In the last decade, certain cosmetic procedures such as tummy tucks, or abdominoplasty, have become vastly more popular. A major reason is society's acceptance of the tummy tuck, especially in women who have finished having children.
Tummy tucks can make a huge difference in a person's appearance and self-image. You can imagine the effect of being able to see one's belt again after many years, as well as being able to fit in new, slimmer clothes. As part of the procedure, most of the redundant fat around the waist is removed. The abdominal "six-pack" muscles (the rectus abdominis muscles), which may have been long-hidden by excess fatty tissue, are tightened as well. In some cases, a modest amount of liposuctioning to the sides of the hips (aka the flanks) is performed as well. This helps to smooth the curves of the tissues in the area, and can add to the slimming effect of the tummy tuck.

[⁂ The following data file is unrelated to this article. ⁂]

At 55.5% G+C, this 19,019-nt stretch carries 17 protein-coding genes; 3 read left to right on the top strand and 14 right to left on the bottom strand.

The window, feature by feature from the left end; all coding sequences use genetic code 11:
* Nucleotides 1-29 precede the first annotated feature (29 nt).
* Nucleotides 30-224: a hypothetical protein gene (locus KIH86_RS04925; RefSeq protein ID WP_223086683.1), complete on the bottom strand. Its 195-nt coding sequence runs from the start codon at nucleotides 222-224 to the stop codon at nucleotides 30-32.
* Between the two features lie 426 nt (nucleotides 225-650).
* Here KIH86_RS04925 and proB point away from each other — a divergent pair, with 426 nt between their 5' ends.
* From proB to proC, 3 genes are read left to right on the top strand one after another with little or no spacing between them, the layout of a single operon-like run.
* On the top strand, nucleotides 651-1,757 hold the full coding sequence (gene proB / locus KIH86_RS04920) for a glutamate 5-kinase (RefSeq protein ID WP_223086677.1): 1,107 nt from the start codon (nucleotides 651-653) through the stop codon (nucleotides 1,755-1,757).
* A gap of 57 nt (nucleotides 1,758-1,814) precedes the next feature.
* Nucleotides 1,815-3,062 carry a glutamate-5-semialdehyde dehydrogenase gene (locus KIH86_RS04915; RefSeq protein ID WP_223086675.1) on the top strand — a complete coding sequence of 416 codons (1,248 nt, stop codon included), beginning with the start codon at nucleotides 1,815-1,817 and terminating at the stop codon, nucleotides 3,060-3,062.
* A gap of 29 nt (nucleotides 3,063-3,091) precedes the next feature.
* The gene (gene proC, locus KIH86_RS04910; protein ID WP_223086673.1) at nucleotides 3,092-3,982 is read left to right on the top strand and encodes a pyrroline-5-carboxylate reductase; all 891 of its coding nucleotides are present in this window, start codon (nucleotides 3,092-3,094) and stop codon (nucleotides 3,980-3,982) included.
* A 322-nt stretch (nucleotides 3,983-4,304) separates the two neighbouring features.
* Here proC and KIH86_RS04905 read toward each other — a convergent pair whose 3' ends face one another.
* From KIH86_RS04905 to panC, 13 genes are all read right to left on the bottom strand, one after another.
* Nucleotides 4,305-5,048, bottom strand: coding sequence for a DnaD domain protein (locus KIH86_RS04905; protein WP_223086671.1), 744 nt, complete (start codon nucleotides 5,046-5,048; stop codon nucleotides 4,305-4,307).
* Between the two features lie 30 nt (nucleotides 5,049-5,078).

But with all of these benefits, there are risks as well. Tummy tucks are associated with the highest number of complications of any cosmetic surgical procedure. These can include blood clots in the legs, though this is rare. Also, females who decide to have a child after the surgery can stretch out the muscle repair and render it ineffective. The procedure takes two to three hours and does require anesthesia and a visit to the operating room.
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